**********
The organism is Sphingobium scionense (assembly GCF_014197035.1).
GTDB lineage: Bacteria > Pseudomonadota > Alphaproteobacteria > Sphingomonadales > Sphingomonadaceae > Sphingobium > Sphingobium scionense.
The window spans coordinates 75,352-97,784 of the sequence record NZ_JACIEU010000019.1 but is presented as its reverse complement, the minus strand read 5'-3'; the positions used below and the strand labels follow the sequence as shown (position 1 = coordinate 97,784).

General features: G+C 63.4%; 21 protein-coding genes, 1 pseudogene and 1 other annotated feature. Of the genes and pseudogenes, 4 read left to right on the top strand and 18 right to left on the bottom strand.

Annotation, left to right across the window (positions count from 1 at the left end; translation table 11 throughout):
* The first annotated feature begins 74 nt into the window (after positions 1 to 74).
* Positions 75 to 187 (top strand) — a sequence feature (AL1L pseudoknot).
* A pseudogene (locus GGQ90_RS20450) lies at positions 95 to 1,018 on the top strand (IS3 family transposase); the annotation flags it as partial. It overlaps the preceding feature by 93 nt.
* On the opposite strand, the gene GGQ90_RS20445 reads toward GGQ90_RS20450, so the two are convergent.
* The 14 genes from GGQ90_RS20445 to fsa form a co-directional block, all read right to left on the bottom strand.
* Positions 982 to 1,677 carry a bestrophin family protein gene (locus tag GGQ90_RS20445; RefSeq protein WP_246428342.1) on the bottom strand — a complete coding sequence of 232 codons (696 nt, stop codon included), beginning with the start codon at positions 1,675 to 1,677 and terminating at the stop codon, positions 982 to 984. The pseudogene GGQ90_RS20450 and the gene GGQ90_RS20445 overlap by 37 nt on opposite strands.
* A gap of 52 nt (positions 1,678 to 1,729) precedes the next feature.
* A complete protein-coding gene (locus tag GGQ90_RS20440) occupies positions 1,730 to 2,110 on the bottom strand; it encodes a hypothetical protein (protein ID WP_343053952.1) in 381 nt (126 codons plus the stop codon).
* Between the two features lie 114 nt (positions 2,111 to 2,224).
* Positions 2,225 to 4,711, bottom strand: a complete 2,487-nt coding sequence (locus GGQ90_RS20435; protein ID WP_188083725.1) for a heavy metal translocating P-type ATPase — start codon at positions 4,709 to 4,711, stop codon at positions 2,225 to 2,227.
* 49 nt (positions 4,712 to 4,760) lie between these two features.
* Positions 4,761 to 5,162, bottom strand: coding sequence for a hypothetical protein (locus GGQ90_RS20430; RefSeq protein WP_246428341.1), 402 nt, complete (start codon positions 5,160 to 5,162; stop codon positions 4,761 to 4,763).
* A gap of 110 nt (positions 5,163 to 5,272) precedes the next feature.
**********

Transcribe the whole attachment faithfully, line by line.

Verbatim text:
The organism is Sphingobium scionense (assembly GCF_014197035.1).
GTDB lineage: Bacteria > Pseudomonadota > Alphaproteobacteria > Sphingomonadales > Sphingomonadaceae > Sphingobium > Sphingobium scionense.
The window spans coordinates 75,352-97,784 of the sequence record NZ_JACIEU010000019.1 but is presented as its reverse complement, the minus strand read 5'-3'; the positions used below and the strand labels follow the sequence as shown (position 1 = coordinate 97,784).

General features: G+C 63.4%; 21 protein-coding genes, 1 pseudogene and 1 other annotated feature. Of the genes and pseudogenes, 4 read left to right on the top strand and 18 right to left on the bottom strand.

Annotation, left to right across the window (positions count from 1 at the left end; translation table 11 throughout):
* The first annotated feature begins 74 nt into the window (after positions 1 to 74).
* Positions 75 to 187 (top strand) — a sequence feature (AL1L pseudoknot).
* A pseudogene (locus GGQ90_RS20450) lies at positions 95 to 1,018 on the top strand (IS3 family transposase); the annotation flags it as partial. It overlaps the preceding feature by 93 nt.
* On the opposite strand, the gene GGQ90_RS20445 reads toward GGQ90_RS20450, so the two are convergent.
* The 14 genes from GGQ90_RS20445 to fsa form a co-directional block, all read right to left on the bottom strand.
* Positions 982 to 1,677 carry a bestrophin family protein gene (locus tag GGQ90_RS20445; RefSeq protein WP_246428342.1) on the bottom strand — a complete coding sequence of 232 codons (696 nt, stop codon included), beginning with the start codon at positions 1,675 to 1,677 and terminating at the stop codon, positions 982 to 984. The pseudogene GGQ90_RS20450 and the gene GGQ90_RS20445 overlap by 37 nt on opposite strands.
* A gap of 52 nt (positions 1,678 to 1,729) precedes the next feature.
* A complete protein-coding gene (locus tag GGQ90_RS20440) occupies positions 1,730 to 2,110 on the bottom strand; it encodes a hypothetical protein (protein ID WP_343053952.1) in 381 nt (126 codons plus the stop codon).
* Between the two features lie 114 nt (positions 2,111 to 2,224).
* Positions 2,225 to 4,711, bottom strand: a complete 2,487-nt coding sequence (locus GGQ90_RS20435; protein ID WP_188083725.1) for a heavy metal translocating P-type ATPase — start codon at positions 4,709 to 4,711, stop codon at positions 2,225 to 2,227.
* 49 nt (positions 4,712 to 4,760) lie between these two features.
* Positions 4,761 to 5,162, bottom strand: coding sequence for a hypothetical protein (locus GGQ90_RS20430; RefSeq protein WP_246428341.1), 402 nt, complete (start codon positions 5,160 to 5,162; stop codon positions 4,761 to 4,763).
* A gap of 110 nt (positions 5,163 to 5,272) precedes the next feature.